L.L., who lives in the U.S. but was visiting family in Brazil, was one of those patients. Her symptoms were quite mild, but since she is in her second trimester of pregnancy, she was concerned for adverse effects for her unborn baby,. She was treated with antibiotics, various over-the-counter supplements, inhaled budesonide, and hydroxychloroquine, which is safe in pregnancy. Her husband’s symptoms were much more severe. He received the same medications, except he received ivermectin instead of hydroxychloroquine. Her mother was treated similarly to her husband. None of them were able to obtain the aspirin that was recommended to them over-the-counter in Brazil, as outpatient treatment for COVID-19 is stigmatized there as it is in many parts of the world.
Dr. V.K., a Brazilian family medicine doctor, offered this perspective, “Here we are having a kind of which hunt against medical doctors that are treating COVID-19, the ones that go to social media talk about treatment are even being threatened with jail. What I think is very surprising is to see a [Brazilian] scientific journal emitting an opinion about politics! We are in a democratic regime, so it is up to Brazilians to choose their president. What we should worry about is science and here they are using the name of science to not treat COVID-19 and to try to make a political campaign since our presidential elections are next year. It is more than one year that I try to motivate doctors to treat but unfortunately our scientific community is linked to federal universities and they are in a war since this president had the plan to privatize federal universities. What we need to be clear is that we should not involve politics with COVID-19 treatment and unfortunately that is what is happening.”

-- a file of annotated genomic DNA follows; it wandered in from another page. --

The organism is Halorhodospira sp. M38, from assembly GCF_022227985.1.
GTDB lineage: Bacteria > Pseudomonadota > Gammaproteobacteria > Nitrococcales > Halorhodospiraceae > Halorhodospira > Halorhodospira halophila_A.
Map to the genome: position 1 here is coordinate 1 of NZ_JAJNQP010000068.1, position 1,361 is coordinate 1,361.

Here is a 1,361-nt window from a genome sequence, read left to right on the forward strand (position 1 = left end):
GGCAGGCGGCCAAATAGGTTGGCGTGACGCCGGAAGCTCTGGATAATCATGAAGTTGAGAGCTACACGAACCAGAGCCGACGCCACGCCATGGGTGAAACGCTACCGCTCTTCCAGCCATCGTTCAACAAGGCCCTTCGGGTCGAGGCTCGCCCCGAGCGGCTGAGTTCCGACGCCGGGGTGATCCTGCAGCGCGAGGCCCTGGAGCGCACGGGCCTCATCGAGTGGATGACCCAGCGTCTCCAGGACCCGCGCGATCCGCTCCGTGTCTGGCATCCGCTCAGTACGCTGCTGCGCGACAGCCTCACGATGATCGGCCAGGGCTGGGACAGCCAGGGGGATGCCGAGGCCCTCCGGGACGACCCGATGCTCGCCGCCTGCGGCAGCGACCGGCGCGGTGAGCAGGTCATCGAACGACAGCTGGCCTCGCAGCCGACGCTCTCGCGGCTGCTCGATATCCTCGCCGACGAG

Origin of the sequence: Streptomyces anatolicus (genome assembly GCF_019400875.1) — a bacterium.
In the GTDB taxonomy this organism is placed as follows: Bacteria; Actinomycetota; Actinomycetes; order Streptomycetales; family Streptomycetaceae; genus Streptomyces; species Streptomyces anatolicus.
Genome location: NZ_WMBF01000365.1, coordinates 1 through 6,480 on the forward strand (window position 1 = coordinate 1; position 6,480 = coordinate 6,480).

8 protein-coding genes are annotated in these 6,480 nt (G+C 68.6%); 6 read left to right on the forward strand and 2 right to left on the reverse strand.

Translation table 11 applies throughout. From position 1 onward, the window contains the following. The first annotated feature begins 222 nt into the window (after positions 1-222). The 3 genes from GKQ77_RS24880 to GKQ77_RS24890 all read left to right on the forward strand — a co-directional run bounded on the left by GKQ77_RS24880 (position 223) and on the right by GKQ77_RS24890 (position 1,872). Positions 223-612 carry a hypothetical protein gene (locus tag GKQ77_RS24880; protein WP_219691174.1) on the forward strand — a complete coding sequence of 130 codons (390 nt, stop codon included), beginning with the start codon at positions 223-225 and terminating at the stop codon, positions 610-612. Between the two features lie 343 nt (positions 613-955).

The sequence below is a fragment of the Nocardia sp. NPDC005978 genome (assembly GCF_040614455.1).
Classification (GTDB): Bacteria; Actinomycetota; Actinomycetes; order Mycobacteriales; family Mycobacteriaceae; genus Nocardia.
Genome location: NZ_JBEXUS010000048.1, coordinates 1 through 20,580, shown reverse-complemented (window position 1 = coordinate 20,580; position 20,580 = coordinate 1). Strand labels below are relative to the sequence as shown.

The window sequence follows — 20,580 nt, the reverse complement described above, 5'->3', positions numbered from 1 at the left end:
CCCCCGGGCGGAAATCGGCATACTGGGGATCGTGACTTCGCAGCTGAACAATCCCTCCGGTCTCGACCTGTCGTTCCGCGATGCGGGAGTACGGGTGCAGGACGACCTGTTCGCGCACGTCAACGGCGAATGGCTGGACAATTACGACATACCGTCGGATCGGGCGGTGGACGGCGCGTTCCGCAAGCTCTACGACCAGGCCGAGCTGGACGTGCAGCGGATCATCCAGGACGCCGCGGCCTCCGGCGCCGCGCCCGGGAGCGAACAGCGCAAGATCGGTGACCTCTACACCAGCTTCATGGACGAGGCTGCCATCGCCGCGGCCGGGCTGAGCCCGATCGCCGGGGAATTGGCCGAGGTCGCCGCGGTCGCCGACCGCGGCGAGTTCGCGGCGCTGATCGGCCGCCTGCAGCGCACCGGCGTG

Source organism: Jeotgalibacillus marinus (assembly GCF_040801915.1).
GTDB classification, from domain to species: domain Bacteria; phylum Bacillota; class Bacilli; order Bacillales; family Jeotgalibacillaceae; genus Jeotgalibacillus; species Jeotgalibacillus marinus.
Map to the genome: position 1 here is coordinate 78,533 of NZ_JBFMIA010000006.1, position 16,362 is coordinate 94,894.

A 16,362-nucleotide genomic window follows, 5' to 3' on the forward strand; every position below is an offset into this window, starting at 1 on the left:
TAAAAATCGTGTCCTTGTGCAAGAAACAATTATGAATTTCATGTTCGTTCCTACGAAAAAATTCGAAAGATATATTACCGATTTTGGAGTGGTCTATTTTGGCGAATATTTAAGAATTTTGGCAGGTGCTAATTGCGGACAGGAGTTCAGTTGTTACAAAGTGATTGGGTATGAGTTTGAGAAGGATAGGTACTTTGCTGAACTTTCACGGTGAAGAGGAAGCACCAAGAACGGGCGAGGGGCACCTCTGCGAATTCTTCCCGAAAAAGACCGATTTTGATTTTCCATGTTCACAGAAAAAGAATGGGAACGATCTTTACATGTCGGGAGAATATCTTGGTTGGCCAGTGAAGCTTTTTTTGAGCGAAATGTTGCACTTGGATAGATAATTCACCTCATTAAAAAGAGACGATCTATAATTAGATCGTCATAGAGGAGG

As she sought treatment, L.L. felt this tension. She emailed, “I am having a hard time buying meds here as you prescribed. So I’m trying to do what I can with what I am able to get. My sister has been helping me get stuff, since she is in early med school. We’ve been suffering a lot of prejudice. I’m not sure how to explain better. I haven’t talked to any other doctors here, nor shared the treatment you prescribed with anyone. But my sister’s friends and people at the pharmacy look at her really weird when she tries to get our pills. I’m not saying this because I don’t trust what you’re doing. I’m just sharing this information because I feel like I haven’t been able to follow your instructions exactly the way you gave them. I’m sorry. Also, sharing as a way to open my heart up that I feel like an alien here with all the COVID-19 madness, vaccine obsessions, and anti-treatment as you prescribed. People here think we are crazy.”
However, ten days after their diagnosis and the start of early treatment, L.L. was able to report: “So, we end our quarantine on Monday. We are all done taking medication. We are all without symptoms. Except J still has a bit of a cough now and then. But I’m feeling okay about that because I know that this cough can last a long time. Son is 100%. I am 100% and feel baby moving normally and growing just fine. My Mom is 100%. Thank you for all your prayers and support. I seriously don’t know what would have been of this trip without your help. I have a renewed sense of appreciation for you. God gave me you here.”
And with such illicit help, we have another thriving baby in our church community.